The Asian-American and Pacific Islander population, including Vietnamese, Korean, Chinese, Filipino, and Japanese ethnicities, is among the most rapidly expanding heterogeneous groups in the United States. Perhaps not surprisingly, epidemiologic data show some striking differences in disease and mortality rates among these ethnicities compared with non–Asian-American populations. For example, the annual incidence of cancer-related mortalities among Asian Americans and Pacific Islanders is higher than that for heart disease, the only ethnic groups in the United States for which this is the case.1 Further, there is a higher incidence of cancers among Asian Americans and Pacific Islanders not typically seen in the Westernized countries.
A recent paper by McCracken et al evaluated national data sets associated with the leading types of cancers in the Asian and Pacific Islander populations, specifically those who live in California, and found liver, lung, and cervical carcinomas to be among the leading types.2 The researchers found both the highest incidence and mortality rates of all three cancers among Vietnamese Americans living in California.2 Potential reasons for the high incidence and mortality rates in these populations differ and include recent immigration from geographic regions associated with higher rates of infectious diseases not commonly seen in the West. We focus here on the incidence and mortality of liver cancer, as it relates to the Asian-American and Pacific Islander populations living in the United States, and California specifically.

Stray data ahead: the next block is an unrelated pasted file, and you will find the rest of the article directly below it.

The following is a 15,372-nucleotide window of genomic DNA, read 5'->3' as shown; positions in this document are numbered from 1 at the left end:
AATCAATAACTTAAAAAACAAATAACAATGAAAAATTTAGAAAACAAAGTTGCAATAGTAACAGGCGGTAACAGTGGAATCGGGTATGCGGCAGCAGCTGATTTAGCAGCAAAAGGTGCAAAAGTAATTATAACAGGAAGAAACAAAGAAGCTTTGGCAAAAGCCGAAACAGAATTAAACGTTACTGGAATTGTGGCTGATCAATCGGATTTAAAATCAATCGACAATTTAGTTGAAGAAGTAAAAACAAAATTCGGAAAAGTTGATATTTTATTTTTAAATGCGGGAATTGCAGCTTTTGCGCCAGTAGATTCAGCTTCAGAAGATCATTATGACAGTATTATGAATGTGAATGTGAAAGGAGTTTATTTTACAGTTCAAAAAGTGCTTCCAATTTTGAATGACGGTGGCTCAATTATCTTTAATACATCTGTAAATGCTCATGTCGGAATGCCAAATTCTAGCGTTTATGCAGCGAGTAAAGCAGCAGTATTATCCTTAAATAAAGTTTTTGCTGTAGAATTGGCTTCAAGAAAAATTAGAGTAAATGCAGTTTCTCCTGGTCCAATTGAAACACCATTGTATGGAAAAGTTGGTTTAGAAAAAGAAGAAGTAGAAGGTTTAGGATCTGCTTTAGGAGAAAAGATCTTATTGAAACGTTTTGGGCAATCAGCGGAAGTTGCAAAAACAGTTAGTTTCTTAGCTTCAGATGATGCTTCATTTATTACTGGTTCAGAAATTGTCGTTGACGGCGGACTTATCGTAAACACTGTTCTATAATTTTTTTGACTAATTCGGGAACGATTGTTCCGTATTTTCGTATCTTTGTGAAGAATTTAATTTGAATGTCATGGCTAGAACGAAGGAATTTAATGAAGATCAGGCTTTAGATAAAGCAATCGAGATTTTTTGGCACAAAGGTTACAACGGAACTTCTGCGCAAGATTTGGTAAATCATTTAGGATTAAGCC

- Liver cancer incidence in California is highest in Vietnamese men (54.3/100,000, eight times higher than non-Hispanic whites), followed by Koreans and Chinese.
- HBV is the major cause of liver cancer in most Asians.
- Lower screening rates were seen in recent immigrants with poorer English proficiency, socioeconomic status, and education.
Hepatocellular carcinoma (HCC) is very high among Asians in general, and among the Vietnamese, Koreans, and Chinese in particular.3 The increased prevalence of liver cancer is believed to be associated with the higher rate of chronic hepatitis B virus (HBV) infection seen in Vietnam, Korea, and China. HBV infection is more prevalent in the developing world, Asia, and Sub-Saharan Africa, and is the main cause of liver cancer in those areas.4 Of note, 55% of the worldwide incidence of liver cancer occurs in China.4
While no national database currently exists to track the incidence, mortality, and risk factors for cancers among Asian Americans and Pacific Islanders ethnicities in the United States, data on incidence and mortality are available from both the Surveillance, Epidemiology, and End Results (SEER) regions, including California and Hawaii, and the California Cancer Registry (CCR). Data on risk factors and screening behaviors are available from the California Health Interview Survey (CHIS). Of note, approximately 3.7 million Asian Americans, or 12% of the total Asian-American population, resides in California.
In looking at the data from SEER (1988–1992) and CCR (2000–2002), McCracken et al found the incidence of liver cancer among Vietnamese men residing in California to be 54.3 per 100,000 with a mortality rate of 35.5 per 100,000. (See Table).2 The incidence and mortality rates among Vietnamese women were 15.8 and 10.4 per 100,000, respectively, second only to the incidence and mortality rates seen in Korean women, which were 15.9 and 11.5 per 100,000, respectively. Korean men who reside in California had the second highest incidence and mortality rates of liver cancer: 33.7 and 26.6 per 100,000, respectively.2